Young volunteers supported the American Red Cross as early as 1884, when the organization itself was just in its infancy. The “Little Six,” as they called themselves, raised money to help with relief efforts caused by severe flooding along the Ohio and Mississippi Rivers.
In 1884, heavy floods spread through the Ohio and Mississippi Valleys. It was the worst flood experienced in years. The Ohio River rose to 70 feet at the City of Cincinnati, leaving more than 7,000 families homeless. As the water moved southward, people in communities from Cincinnati to New Orleans faced disaster. In some instances dams broke and the Mississippi spread to 50 feet across.
Red Cross founder Clara Barton traveled up and down the two rivers by steamer for nearly four months distributing coal, clothing, tea, coffee, sugar, rice and medicine for thousands who were hungry and homeless. As the floods subsided and people returned to their homes, Barton made another trip. This time she provided farm tools, furniture and kitchenware that would help people resume their lives.
Praise for the work of Clara Barton and the Red Cross from local newspapers and governments got the attention of six children living north of the flood area in Waterford, Pennsylvania. The group put on a play that raised more than $50, which they gave to the Red Cross. Clara Barton used the donation to aid a large family affected by the floods.
“Sometime again when you want money to help you in your good work, call on the Little Six,” they wrote to Barton.
Thus began the Red Cross tradition of youth volunteers. Today, 21 percent of Red Cross volunteers—nearly 200,000—are youth aged 18 and under. These young volunteers serve as trainers, board members and in other leadership positions. Like the original Little Six, today’s youth also raise money to help the Red Cross carry out its mission to provide relief to victims of disasters and help people prevent, prepare for and respond to emergencies.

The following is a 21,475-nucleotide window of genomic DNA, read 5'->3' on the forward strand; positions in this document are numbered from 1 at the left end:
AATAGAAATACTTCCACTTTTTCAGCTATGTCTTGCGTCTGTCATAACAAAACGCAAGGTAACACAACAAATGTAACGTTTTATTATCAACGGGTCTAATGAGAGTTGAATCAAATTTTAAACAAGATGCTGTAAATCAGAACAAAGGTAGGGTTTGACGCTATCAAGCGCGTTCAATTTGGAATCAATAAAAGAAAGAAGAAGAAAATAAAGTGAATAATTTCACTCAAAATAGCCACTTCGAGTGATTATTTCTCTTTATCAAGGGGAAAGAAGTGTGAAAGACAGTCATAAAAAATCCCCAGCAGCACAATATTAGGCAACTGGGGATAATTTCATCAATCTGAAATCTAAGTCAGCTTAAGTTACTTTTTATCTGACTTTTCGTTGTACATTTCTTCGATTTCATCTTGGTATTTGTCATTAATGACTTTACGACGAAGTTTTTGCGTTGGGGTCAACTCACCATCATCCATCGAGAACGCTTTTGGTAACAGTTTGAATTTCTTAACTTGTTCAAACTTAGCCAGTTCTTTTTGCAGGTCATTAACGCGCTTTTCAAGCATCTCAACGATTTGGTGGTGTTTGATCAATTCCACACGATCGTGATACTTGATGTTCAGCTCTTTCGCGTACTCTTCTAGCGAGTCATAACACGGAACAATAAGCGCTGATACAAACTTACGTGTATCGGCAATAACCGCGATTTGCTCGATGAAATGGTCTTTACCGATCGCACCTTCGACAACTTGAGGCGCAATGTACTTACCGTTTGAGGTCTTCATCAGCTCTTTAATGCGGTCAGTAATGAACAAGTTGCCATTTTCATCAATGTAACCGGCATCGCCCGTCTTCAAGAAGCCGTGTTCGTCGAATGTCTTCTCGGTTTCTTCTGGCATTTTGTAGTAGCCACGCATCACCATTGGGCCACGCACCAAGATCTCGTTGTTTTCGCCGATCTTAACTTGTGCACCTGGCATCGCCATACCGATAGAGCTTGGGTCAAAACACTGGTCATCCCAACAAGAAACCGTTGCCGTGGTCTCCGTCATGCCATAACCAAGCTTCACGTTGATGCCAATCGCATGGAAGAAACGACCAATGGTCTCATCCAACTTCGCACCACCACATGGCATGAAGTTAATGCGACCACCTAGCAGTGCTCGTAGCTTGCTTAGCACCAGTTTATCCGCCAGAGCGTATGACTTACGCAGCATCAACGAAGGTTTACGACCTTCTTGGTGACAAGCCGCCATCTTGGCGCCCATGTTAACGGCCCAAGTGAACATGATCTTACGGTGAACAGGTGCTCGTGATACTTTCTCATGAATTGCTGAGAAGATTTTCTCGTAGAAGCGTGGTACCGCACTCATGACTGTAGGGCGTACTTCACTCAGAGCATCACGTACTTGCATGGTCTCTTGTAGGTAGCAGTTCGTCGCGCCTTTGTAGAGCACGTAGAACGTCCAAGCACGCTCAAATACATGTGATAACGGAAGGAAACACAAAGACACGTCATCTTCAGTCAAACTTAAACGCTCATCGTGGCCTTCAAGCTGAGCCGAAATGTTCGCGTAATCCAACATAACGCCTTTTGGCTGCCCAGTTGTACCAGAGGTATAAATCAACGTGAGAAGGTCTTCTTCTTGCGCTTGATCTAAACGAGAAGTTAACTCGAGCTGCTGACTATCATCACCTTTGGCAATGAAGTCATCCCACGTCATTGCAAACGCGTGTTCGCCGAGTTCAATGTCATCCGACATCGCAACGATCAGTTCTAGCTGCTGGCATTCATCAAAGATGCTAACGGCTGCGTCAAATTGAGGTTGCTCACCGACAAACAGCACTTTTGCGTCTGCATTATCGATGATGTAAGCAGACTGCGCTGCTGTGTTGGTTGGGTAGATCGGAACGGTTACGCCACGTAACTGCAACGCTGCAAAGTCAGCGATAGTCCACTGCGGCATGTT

Young people across the U.S. have raised thousands of dollars for the Red Cross to support programs and services from providing hurricane relief to vaccinating 200 million African children against measles. Children have collected donations, held bake sales and car washes, obtained matching donations from businesses, sold red hearts, honey, label pins and more.
Of course, some youth fundraisers never change. Some 121 years after the Little Six entertained people with their play to raise $50 for flood relief, students with Red Cross youth leadership groups in Rochester, N.Y., performed in a talent show, raising more than $2,000 for disaster relief. Yes, the American Red Cross has a proud history of commitment to youth and thankfully, youth are committed to the American Red Cross.
Mary Etta Boesl handles volunteer communications at the American Red Cross national headquarters in Washington, D.C. The American Red Cross has helped people mobilize to help their neighbors for 125 years. Last year, victims of a record 72,883 disasters, most of them fires, turned to the nearly 1 million volunteers and 35,000 employees of the Red Cross for help and hope. Through more than 800 locally supported chapters, more than 15 million people each year gain the skills they need to prepare for and respond to emergencies in their homes, communities and world. Almost 4 million people give blood—the gift of life—through the Red Cross, making it the largest supplier of blood and blood products in the United States. The Red Cross helps thousands of U.S. service members separated from their families by military duty stay connected. As part of the International Red Cross and Red Crescent Movement, a global network of more than 180 national societies, the Red Cross helps restore hope and dignity to the world's most vulnerable people. An average of 91 cents of every dollar the Red Cross spends is invested in humanitarian services and programs. The Red Cross is not a government agency; it relies on donations of time, money, and blood to do its work.